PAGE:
Photo Credit: Menucha Publishers

Title: Coercion: A Yael Reed Novel
By Ruthie Pearlman
Menucha Publishers, 272 pages

 

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This is Book 8 in the Yael Reed School of Secrets series. If you haven’t read the previous books in the series, be assured you don’t need to. The author does a marvelous job of describing characters from previous books, alluding to and giving background information about previous incidents without being intrusive or confusing to a newbie to the series (like me).

If you are a fan of the trope of boarding school girl detective mysteries, then this story is for you. It was a lot of fun and has all the elements: drama, intrigue and conflict – all in a Jewish setting. I got invested enough in the characters to want to read the previous books in the series. The grown up and newly married Yael Reed (now Yael Yair) goes back to her high school alma mater to help with a blackmailing case.

The tantalizing glimpses we get of Yael and her Israeli secret service (Shabak) husband made me want to go back and read about how they met and their courtship. I enjoyed the image of the “single girl [who] had subsisted on a diet of canned soup with cut-up hot dogs in it” now cooking during her shana rishona because her husband’s superiors had sent him home for a long weekend. (“Even the Torah prescribed you didn’t go to war during this first year! You go home for Shabbat and look after your wife!”) I’m an experienced Shabbos cook at this point but who hasn’t had erev Shabbos mishaps? When she was so busy with the chicken recipe that she missed the point when the soup boiled over…let’s just say that making Shabbos for over a quarter of a century doesn’t stop that from happening. It just means you’re used to it and can clean it up pretty quickly by now, instead of bursting into tears. And yes, I use timers.

Although this is more of a fun action story that doesn’t have so much depth of character, there were two aspects that snagged me. The first is the psychologically interesting scenario where students in the boarding school find out about some of the girls’ private emotional or clinical psychological issues. How much privacy is warranted once the information becomes public? What can everyone do when all the girls are talking about it among themselves? I was actually surprised that there was not more Torah guidance given to the students when that happened. They are in a Jewish school and surely the rebbeim and administration could have counseled them and have an assembly to give some framework and a Torah hashkafa approach. I taught in high school for many years and I think that is what we would have done. We would have spoken about lashon hara, ona’as devarim (verbal oppression), and ben adam l’chavero (relations with one another).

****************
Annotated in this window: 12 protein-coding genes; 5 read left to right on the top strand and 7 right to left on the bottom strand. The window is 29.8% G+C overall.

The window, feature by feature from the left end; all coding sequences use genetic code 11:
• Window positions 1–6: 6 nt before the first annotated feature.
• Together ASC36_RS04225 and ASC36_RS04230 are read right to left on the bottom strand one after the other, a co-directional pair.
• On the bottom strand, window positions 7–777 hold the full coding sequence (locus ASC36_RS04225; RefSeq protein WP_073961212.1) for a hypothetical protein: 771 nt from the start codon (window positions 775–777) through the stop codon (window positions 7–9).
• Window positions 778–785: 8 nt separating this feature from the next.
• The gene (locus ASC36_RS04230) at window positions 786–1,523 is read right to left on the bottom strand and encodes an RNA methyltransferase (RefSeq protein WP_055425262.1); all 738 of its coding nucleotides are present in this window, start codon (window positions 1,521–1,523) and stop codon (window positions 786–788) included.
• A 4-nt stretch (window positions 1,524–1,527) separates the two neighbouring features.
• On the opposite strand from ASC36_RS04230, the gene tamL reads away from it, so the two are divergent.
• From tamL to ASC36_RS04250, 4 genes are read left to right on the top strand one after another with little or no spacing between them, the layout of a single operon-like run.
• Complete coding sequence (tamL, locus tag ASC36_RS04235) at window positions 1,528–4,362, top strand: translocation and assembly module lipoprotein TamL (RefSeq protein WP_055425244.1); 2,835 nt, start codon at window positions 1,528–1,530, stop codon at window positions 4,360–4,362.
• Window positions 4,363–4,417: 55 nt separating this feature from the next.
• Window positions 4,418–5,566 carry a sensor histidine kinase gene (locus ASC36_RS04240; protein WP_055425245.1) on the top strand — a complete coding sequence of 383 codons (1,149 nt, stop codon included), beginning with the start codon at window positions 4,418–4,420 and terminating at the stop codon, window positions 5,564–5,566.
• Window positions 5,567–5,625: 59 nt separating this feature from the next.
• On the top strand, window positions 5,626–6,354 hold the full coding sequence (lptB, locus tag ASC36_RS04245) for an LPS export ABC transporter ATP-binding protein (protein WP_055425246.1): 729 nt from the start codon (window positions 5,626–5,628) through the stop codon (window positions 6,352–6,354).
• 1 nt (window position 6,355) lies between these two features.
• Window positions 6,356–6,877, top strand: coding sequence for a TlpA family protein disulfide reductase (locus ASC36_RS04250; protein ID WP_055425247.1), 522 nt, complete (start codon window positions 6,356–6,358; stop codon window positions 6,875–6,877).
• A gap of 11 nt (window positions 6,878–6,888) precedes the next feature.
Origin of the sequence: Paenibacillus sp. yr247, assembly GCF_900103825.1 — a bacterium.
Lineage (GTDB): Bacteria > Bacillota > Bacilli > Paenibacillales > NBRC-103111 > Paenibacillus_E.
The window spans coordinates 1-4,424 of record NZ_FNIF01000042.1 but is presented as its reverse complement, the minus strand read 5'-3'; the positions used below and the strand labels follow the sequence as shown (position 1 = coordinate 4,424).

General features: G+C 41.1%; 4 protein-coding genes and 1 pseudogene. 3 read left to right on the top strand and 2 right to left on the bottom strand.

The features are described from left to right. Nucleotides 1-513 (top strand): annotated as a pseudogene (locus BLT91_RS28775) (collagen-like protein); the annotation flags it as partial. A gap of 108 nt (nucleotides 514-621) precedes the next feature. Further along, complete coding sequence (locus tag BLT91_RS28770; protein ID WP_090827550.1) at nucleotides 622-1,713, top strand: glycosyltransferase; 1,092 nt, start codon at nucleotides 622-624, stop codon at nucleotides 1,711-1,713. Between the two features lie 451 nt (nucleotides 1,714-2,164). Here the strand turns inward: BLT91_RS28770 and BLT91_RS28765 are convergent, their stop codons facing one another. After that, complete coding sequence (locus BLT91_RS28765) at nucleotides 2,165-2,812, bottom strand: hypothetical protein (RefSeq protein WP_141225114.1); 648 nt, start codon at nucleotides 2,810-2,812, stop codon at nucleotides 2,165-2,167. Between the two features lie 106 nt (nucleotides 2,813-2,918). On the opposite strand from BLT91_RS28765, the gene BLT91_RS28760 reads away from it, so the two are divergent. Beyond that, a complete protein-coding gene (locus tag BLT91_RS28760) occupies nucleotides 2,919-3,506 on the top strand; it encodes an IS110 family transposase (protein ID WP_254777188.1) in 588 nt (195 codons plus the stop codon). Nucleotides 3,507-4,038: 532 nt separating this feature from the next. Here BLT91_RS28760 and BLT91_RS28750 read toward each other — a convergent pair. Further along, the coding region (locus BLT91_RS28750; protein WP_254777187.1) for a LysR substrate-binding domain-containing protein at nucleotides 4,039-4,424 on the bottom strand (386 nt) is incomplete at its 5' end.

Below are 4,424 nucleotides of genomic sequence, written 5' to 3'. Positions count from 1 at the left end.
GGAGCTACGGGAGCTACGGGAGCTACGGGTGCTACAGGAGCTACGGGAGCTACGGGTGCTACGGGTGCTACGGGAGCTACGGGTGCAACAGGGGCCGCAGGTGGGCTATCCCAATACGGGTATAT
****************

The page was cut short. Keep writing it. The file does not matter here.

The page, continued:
It was interesting to see how social opinions and relationships shifted when the information came out. In the boarding school, different girls had different struggles and challenges. Each one probably thought that she was the odd one out and that if people found out, they wouldn’t be liked. In fact, some information did impact friendships and conduct.

The other interpersonal complexity in the story that really spoke to me was a friendship triangle. Simmy, one of the main characters, has a burgeoning friendship she wants to nurture with another student she clicks with, Dalia. Simmy ends up constantly having to negotiate between what she wants and what is polite, due to pressure from her roommate Rina, who is needy and jealous. Rina lays guilt trips on Simmy for not always spending time with her, and interferes as much as she can to prevent Simmy spending time with Dalia.

This conflict captured my heart. As a Torah Jew who was brought up to be kind and thoughtful and look out for people in need, sometimes this can directly clash with taking care of my own needs. Where do we draw the line? Where do we put ourselves and our wants and needs first? How much of a special friendship does the Torah think we should sacrifice in order to include someone we don’t personally like so much, but who we sense needs friendship? The answers are not simple and I appreciated Simmy’s attempts to navigate.

This is a lively, young adult adventure story mystery that can be read stand-alone or as the latest of a popular series.

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Jessie Fischbein is a Tanach teacher, popular lecturer, and author of the book Infertility in the Bible. She homeschools her children in Far Rockaway, NY.